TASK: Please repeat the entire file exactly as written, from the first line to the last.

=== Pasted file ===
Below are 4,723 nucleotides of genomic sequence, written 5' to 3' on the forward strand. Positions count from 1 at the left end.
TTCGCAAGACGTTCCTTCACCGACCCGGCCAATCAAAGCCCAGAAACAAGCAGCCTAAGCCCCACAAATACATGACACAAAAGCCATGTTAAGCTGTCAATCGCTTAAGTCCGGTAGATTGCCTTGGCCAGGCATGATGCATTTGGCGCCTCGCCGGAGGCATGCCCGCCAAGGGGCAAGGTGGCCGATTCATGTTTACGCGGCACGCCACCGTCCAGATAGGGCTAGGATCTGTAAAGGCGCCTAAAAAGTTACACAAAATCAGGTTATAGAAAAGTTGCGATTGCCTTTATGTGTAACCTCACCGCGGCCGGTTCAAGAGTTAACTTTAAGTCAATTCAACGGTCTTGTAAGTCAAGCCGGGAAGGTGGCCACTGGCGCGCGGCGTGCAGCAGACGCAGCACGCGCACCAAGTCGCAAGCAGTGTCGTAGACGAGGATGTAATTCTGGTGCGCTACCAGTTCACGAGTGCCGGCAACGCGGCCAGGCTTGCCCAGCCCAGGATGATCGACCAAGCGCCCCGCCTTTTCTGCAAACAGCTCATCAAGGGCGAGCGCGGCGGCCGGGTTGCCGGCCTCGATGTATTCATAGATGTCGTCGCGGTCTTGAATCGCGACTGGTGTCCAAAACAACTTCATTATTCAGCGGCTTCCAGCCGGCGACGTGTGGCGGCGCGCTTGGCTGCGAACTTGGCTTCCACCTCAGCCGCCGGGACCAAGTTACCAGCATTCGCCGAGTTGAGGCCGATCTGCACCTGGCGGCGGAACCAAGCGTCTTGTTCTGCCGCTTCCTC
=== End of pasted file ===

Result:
Below are 4,723 nucleotides of genomic sequence, written 5' to 3' on the forward strand. Positions count from 1 at the left end.
TTCGCAAGACGTTCCTTCACCGACCCGGCCAATCAAAGCCCAGAAACAAGCAGCCTAAGCCCCACAAATACATGACACAAAAGCCATGTTAAGCTGTCAATCGCTTAAGTCCGGTAGATTGCCTTGGCCAGGCATGATGCATTTGGCGCCTCGCCGGAGGCATGCCCGCCAAGGGGCAAGGTGGCCGATTCATGTTTACGCGGCACGCCACCGTCCAGATAGGGCTAGGATCTGTAAAGGCGCCTAAAAAGTTACACAAAATCAGGTTATAGAAAAGTTGCGATTGCCTTTATGTGTAACCTCACCGCGGCCGGTTCAAGAGTTAACTTTAAGTCAATTCAACGGTCTTGTAAGTCAAGCCGGGAAGGTGGCCACTGGCGCGCGGCGTGCAGCAGACGCAGCACGCGCACCAAGTCGCAAGCAGTGTCGTAGACGAGGATGTAATTCTGGTGCGCTACCAGTTCACGAGTGCCGGCAACGCGGCCAGGCTTGCCCAGCCCAGGATGATCGACCAAGCGCCCCGCCTTTTCTGCAAACAGCTCATCAAGGGCGAGCGCGGCGGCCGGGTTGCCGGCCTCGATGTATTCATAGATGTCGTCGCGGTCTTGAATCGCGACTGGTGTCCAAAACAACTTCATTATTCAGCGGCTTCCAGCCGGCGACGTGTGGCGGCGCGCTTGGCTGCGAACTTGGCTTCCACCTCAGCCGCCGGGACCAAGTTACCAGCATTCGCCGAGTTGAGGCCGATCTGCACCTGGCGGCGGAACCAAGCGTCTTGTTCTGCCGCTTCCTC